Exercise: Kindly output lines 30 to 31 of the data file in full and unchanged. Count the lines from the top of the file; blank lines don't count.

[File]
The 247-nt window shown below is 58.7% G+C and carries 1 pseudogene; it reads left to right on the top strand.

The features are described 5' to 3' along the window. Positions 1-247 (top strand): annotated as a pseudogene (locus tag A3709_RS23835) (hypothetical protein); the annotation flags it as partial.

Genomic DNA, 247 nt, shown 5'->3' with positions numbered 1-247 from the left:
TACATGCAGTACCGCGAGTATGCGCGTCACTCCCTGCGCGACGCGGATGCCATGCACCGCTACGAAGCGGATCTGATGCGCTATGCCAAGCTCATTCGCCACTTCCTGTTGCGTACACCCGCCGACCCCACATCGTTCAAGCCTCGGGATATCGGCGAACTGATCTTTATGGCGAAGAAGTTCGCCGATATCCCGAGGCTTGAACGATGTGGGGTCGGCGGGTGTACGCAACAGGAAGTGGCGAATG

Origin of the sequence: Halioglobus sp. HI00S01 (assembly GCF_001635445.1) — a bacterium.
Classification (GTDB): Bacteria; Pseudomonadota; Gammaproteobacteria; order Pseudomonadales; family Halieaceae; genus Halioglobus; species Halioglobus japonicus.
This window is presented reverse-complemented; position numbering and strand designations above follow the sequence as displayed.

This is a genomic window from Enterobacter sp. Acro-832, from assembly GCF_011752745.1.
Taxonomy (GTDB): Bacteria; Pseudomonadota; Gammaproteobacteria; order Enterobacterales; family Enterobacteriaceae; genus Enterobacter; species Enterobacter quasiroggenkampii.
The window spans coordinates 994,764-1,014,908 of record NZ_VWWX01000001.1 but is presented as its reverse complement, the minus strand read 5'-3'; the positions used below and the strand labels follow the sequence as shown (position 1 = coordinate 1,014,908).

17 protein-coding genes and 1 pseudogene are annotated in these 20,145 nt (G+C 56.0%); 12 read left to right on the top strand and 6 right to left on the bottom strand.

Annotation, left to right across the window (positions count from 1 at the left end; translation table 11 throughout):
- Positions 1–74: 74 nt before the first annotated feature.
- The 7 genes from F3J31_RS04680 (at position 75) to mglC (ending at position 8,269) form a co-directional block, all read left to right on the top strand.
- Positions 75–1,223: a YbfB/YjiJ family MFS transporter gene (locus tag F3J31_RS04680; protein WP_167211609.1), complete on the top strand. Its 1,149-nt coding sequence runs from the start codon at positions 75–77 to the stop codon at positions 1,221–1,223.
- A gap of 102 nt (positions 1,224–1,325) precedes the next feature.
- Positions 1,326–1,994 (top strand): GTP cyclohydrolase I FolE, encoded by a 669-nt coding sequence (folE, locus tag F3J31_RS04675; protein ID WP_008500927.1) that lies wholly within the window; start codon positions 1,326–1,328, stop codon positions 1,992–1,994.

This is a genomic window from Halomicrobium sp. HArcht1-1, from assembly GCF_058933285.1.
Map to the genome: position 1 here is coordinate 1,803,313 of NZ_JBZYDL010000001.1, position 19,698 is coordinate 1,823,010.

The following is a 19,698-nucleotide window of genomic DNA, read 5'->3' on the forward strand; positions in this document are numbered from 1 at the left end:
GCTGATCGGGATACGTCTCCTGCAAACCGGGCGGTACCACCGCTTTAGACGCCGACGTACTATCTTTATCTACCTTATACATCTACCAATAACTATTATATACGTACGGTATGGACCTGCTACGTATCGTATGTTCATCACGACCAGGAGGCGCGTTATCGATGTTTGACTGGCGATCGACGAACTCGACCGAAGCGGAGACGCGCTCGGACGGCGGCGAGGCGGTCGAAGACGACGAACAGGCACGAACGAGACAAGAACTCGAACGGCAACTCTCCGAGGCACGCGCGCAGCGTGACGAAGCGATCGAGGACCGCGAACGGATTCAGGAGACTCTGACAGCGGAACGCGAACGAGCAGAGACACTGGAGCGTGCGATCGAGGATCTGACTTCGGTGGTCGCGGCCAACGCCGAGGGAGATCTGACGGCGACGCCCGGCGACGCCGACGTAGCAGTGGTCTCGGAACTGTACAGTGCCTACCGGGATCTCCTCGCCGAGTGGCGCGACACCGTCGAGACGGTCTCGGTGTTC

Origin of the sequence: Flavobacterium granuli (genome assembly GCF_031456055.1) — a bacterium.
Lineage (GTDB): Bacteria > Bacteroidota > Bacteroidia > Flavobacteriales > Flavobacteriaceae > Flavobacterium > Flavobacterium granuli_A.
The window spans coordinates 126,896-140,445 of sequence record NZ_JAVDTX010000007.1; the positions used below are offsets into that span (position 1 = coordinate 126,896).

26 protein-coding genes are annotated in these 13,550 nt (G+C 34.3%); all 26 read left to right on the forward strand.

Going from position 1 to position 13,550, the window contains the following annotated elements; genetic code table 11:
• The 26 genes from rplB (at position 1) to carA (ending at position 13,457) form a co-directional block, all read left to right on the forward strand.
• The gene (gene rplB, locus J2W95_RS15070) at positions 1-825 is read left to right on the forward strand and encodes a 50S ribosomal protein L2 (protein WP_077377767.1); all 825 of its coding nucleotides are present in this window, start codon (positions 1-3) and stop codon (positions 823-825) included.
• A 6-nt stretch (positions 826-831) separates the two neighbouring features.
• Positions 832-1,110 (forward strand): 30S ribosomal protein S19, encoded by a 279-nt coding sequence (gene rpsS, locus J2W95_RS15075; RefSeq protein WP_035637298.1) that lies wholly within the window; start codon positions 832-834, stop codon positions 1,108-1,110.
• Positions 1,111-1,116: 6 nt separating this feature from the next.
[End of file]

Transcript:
• Positions 832-1,110 (forward strand): 30S ribosomal protein S19, encoded by a 279-nt coding sequence (gene rpsS, locus J2W95_RS15075; RefSeq protein WP_035637298.1) that lies wholly within the window; start codon positions 832-834, stop codon positions 1,108-1,110.
• Positions 1,111-1,116: 6 nt separating this feature from the next.